Proposition 5: Where the Bible is SilentNovember 9, 2005
Thomas Campbell’s fifth proposition states:
That with respect to the commands and ordinances of our Lord Jesus Christ, where the scriptures are silent, as to the express time or manner of performance, if any such there be; no human authority has power to interfere, in order to supply the supposed deficiency, by making laws for the church; nor can any thing more be required of christians in such cases, but only that they so observe these commands and ordinances, as will evidently answer the declared and obvious end of their institution. Much less has any human authority power to impose new commands or ordinances upon the church, which our Lord Jesus Christ has not enjoined. Nothing ought to be received into the faith or worship of the church; or be made a term of communion amongst christians, that is not as old as the New Testament.
This proposition addresses how Campbell felt we should handle the silence of the scriptures.
1) If the scriptures are silent about precisely how to perform some command or ordinance, no mortal has the authority to legislate the missing specifics and bind them upon anyone.
2) No mortal has authority to create new commands or ordinances which are not specified in scripture.
3) Nothing outside the New Testament may be introduced into the faith or worship of the church
4) Nothing outside the New Testament may be made a term of communion among Christians
Items 1), 2), and 4) are fairly non-controversial at face value. Item 3) hints at a class of practices that have divided thousands of congregations. Examples of items that have been introduced into worship which are nowhere mentioned in the New Testament include pianos, organs, and the like; individual communion cups; incense; statues and images; creeds; and probably many other things. The results upon Christian unity have been catastrophic.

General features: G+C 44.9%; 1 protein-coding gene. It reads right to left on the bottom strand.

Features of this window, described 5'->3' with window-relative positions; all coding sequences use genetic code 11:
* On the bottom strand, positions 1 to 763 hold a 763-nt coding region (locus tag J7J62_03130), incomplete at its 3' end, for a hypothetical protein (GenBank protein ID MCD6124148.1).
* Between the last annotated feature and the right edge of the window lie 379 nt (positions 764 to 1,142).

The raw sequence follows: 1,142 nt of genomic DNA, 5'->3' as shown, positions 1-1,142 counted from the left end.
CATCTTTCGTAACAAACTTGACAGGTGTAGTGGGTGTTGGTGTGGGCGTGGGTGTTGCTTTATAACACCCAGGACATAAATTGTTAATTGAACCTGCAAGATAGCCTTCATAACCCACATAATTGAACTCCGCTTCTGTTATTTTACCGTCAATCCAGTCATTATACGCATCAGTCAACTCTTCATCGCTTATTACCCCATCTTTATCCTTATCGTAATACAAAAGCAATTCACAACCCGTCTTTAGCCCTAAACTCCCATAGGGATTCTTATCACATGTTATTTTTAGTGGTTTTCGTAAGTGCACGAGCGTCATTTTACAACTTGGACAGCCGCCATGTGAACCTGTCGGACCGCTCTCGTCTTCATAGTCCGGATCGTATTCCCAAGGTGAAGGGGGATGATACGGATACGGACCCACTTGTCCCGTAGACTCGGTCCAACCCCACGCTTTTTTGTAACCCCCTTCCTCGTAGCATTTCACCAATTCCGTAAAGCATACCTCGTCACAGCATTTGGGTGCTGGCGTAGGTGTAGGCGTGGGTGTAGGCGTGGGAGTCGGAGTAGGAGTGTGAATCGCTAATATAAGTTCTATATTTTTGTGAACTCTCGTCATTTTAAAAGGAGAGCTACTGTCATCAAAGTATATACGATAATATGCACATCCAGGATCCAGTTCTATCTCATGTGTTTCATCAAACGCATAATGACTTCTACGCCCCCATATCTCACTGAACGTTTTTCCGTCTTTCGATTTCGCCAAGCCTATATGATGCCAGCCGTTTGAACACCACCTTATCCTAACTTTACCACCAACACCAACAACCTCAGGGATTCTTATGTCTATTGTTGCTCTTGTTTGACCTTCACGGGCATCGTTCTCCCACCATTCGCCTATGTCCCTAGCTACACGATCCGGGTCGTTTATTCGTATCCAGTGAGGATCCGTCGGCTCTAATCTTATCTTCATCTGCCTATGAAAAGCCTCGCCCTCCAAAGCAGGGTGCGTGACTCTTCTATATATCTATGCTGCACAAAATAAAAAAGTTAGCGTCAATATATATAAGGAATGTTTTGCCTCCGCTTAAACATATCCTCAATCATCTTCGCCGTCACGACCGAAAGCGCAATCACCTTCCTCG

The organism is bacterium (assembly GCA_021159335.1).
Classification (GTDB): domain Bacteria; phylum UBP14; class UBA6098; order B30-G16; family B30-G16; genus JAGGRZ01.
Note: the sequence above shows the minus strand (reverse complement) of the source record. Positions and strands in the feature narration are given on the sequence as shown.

There are a couple of ways one could view this. One might consider that these situations prove the wisdom of Campbell’s proposition. If the non-biblical items had not been introduced, the churches might still be together. Or, one might point to these situations as proof that the proposition was fatally flawed. By saying we may not introduce anything new into worship, perhaps we paint those who do so as heretics–in effect, setting up a man-made rule which is destined to lead to division. But introducing such a rule actually would be in conflict with item 4) since it makes the “introduce nothing new” rule a term of communion among Christians.
Often Mark 7:1-13 is used as a proof text for the “introduce nothing new” rule. However, if the new things being introduced are not “rules” (ie not mandated, but introduced as discretionary) does Mark 7 apply? Is there any other passage that would support “introduce nothing new” in a discretionary matter? Does the New Testament truly teach that we may not introduce anything new into the worship service? I wonder.
The entire series: Comments on the Thirteen Propositions of Thomas Campbell